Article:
Worksop pianist with dementia calls for people to help expand singing programme

A Worksop woman who thought she would never play the piano again after being diagnosed with dementia has been reminded of her passion thanks to a charity.

By Kirsty Hamilton
Monday, 16th August 2021, 6:07 pm
Rae Burton with actress and Alzheimer’s Society ambassador Carey Mulligan.
Rae Burton with actress and Alzheimer’s Society ambassador Carey Mulligan.

Rae Burton is calling for more people to get involved in the Alzheimer's Society’s Singing for the Brain initiative, which unites people affected by dementia.

The charity is now offering care providers, organisations or individuals across the region, with an interest in music, the chance to run their own group and become a Singing for the Braindelivery partner.

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Rae, a 56-year-old pianist, was diagnosed with dementia in 2016.

Prior to the coronavirus pandemic starting, she was visited by award-winning actress and Alzheimer’s Society ambassador Carey Mulligan, as part of a film by the charity to highlight the positive impact music can have.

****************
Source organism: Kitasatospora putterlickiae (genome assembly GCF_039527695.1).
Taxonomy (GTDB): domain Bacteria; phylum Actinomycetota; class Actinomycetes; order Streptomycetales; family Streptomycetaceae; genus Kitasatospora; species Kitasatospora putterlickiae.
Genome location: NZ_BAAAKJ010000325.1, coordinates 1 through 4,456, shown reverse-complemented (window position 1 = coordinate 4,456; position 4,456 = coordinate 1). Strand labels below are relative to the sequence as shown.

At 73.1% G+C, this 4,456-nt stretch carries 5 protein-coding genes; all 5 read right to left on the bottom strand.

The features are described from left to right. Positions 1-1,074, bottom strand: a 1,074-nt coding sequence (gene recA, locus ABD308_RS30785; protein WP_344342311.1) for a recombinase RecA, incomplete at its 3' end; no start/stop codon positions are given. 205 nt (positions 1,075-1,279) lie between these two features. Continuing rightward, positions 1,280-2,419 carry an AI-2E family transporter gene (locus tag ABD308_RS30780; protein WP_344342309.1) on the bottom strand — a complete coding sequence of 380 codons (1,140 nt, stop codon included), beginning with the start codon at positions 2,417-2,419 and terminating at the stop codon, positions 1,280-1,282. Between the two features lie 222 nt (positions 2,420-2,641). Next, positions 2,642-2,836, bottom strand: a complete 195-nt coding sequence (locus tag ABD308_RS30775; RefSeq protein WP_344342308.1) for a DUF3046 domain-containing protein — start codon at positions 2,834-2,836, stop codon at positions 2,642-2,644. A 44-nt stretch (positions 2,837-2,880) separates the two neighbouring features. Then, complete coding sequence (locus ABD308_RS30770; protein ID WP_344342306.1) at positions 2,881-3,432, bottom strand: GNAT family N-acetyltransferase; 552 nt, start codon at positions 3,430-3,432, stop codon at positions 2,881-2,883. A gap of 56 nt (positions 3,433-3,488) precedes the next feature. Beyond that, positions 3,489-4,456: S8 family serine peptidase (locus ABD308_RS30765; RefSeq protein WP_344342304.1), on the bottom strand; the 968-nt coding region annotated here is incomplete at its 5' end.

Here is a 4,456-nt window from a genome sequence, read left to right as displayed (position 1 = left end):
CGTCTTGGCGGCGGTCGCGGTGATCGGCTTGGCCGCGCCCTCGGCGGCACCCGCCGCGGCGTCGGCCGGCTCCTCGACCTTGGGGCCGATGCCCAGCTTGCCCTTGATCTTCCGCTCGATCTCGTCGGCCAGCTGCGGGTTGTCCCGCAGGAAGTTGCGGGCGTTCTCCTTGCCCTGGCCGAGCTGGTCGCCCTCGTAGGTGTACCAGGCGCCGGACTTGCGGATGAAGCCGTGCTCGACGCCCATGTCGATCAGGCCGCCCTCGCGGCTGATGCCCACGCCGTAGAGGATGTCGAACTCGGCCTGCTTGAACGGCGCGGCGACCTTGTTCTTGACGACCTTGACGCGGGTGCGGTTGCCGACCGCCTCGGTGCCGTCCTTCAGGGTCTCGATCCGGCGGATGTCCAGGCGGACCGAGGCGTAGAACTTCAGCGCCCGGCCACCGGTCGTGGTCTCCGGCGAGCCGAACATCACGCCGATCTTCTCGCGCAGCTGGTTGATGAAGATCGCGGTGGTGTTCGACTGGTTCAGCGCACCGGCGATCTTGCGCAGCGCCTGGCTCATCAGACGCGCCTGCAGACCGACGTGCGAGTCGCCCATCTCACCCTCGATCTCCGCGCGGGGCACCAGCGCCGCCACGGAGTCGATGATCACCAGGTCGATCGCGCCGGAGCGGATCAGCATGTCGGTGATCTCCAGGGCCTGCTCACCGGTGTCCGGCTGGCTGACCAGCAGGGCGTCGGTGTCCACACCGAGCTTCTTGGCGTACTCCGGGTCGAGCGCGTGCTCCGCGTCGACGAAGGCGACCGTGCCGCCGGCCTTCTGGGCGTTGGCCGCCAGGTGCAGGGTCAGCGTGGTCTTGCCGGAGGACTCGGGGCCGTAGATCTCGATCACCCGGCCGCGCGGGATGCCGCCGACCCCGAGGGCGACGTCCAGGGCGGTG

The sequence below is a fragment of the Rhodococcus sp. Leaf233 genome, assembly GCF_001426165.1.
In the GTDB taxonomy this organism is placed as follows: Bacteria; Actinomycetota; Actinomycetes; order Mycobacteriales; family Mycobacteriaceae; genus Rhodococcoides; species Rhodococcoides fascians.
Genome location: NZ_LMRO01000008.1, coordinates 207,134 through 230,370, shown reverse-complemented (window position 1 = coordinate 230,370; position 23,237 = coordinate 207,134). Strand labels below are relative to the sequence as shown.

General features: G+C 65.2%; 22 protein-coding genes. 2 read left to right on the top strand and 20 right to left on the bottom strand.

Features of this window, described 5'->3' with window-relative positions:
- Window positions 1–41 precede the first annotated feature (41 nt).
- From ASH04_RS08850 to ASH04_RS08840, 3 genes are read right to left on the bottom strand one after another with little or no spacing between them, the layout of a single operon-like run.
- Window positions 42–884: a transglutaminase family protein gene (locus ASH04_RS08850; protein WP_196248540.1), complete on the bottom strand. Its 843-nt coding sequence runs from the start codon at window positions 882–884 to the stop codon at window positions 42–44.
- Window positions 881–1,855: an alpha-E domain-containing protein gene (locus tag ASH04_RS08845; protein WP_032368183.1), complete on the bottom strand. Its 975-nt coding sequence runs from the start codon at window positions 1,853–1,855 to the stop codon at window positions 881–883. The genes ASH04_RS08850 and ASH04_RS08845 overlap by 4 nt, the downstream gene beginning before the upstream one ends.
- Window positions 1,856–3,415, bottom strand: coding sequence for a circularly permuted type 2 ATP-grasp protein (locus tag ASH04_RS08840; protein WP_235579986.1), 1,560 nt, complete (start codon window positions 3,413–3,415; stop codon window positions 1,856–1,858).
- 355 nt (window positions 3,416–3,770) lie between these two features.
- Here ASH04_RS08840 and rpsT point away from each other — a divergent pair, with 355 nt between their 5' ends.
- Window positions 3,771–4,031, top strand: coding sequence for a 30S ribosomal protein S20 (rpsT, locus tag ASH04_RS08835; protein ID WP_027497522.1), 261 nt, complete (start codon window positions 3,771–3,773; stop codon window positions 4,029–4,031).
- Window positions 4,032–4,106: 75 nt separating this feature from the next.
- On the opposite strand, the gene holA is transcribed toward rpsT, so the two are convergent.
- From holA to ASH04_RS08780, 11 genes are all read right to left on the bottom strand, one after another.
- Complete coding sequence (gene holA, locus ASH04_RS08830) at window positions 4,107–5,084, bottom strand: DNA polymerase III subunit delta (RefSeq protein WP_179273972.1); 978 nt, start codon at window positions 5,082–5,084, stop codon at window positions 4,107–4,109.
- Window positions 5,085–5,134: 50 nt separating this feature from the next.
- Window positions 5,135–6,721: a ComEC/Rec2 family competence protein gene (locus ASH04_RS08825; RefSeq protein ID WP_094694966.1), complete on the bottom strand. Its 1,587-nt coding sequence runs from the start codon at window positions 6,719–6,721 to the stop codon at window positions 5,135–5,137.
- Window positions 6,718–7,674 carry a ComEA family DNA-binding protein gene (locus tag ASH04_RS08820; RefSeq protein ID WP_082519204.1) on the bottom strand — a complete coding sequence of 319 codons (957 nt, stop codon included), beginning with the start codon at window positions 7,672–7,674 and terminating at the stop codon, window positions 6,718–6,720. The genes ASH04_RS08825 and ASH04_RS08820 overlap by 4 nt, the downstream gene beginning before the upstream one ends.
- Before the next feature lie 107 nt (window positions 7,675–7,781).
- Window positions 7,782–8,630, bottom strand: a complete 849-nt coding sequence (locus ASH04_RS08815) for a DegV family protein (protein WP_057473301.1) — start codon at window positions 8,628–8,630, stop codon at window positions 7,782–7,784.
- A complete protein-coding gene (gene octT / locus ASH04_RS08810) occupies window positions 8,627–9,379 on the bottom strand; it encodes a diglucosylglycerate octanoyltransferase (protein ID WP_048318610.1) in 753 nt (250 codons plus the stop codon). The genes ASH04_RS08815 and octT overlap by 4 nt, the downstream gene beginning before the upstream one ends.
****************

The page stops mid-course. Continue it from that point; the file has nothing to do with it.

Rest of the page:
At the time, the pair duetted and sang at the piano, where Rae revealed how she thought she’d never play again following her diagnosis.

She said: “I first thought that was it but over time I’ve rediscovered the joy and pleasure I get from music.

Alzheimer’s Society wants more people affected by dementia to access Singing for the Brain groups

"I might forget how to play in my mind but my fingers don’t forget and I just let them do their own thing. It’s joyous because I can still make a tune.”

Rae is also a member of a singing group and was delighted to hear of Alzheimer’s Society’s plans to expand the initiative.

She said: “Music has always been a big part of my life, both playing and singing. It brings people together.

“Those moments when you are deep in the music, it is utterly uplifting. The more access people can have to services like this the better.”

Alzheimer’s Society, supported by the Utley Foundation, through its Music for Dementia campaign, aims to recruit 80 new delivery partners across the UK by the end of this summer.

Alzheimer’s Society area manager for East Midlands, Nasim Minhas, said: “Music memory is often retained when other memories are lost.

"Singing for the Brain can help people, even in advanced stages of dementia, to tap into long-term memories linked to music and song – for some, this can mean they can communicate through singing when no longer able to do so through speech.”